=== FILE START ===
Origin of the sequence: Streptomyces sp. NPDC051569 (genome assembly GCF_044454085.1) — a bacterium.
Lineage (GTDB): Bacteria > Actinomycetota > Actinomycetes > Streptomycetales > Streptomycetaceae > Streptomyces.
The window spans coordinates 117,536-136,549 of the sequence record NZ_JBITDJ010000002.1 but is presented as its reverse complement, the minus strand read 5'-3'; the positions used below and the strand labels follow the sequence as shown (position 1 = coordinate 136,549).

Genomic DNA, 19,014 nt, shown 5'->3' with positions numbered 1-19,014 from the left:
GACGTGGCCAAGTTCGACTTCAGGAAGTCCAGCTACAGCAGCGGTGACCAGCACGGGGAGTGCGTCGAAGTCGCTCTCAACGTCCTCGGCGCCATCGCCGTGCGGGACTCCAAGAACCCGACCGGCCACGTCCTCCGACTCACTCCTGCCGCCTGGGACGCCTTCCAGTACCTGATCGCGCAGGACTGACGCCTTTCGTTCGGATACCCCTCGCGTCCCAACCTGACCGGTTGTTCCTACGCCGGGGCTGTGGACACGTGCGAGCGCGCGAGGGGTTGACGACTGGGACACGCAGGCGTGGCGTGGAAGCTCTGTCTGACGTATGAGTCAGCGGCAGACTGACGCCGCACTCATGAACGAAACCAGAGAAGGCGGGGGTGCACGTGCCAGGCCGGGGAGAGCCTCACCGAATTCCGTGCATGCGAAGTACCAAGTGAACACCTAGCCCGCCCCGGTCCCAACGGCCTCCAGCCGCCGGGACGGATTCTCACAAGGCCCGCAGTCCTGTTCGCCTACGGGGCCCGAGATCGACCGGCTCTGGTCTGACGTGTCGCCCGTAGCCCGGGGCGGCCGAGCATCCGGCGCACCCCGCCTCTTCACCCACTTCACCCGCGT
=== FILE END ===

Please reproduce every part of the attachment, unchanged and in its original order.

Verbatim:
Origin of the sequence: Streptomyces sp. NPDC051569 (genome assembly GCF_044454085.1) — a bacterium.
Lineage (GTDB): Bacteria > Actinomycetota > Actinomycetes > Streptomycetales > Streptomycetaceae > Streptomyces.
The window spans coordinates 117,536-136,549 of the sequence record NZ_JBITDJ010000002.1 but is presented as its reverse complement, the minus strand read 5'-3'; the positions used below and the strand labels follow the sequence as shown (position 1 = coordinate 136,549).

Genomic DNA, 19,014 nt, shown 5'->3' with positions numbered 1-19,014 from the left:
GACGTGGCCAAGTTCGACTTCAGGAAGTCCAGCTACAGCAGCGGTGACCAGCACGGGGAGTGCGTCGAAGTCGCTCTCAACGTCCTCGGCGCCATCGCCGTGCGGGACTCCAAGAACCCGACCGGCCACGTCCTCCGACTCACTCCTGCCGCCTGGGACGCCTTCCAGTACCTGATCGCGCAGGACTGACGCCTTTCGTTCGGATACCCCTCGCGTCCCAACCTGACCGGTTGTTCCTACGCCGGGGCTGTGGACACGTGCGAGCGCGCGAGGGGTTGACGACTGGGACACGCAGGCGTGGCGTGGAAGCTCTGTCTGACGTATGAGTCAGCGGCAGACTGACGCCGCACTCATGAACGAAACCAGAGAAGGCGGGGGTGCACGTGCCAGGCCGGGGAGAGCCTCACCGAATTCCGTGCATGCGAAGTACCAAGTGAACACCTAGCCCGCCCCGGTCCCAACGGCCTCCAGCCGCCGGGACGGATTCTCACAAGGCCCGCAGTCCTGTTCGCCTACGGGGCCCGAGATCGACCGGCTCTGGTCTGACGTGTCGCCCGTAGCCCGGGGCGGCCGAGCATCCGGCGCACCCCGCCTCTTCACCCACTTCACCCGCGT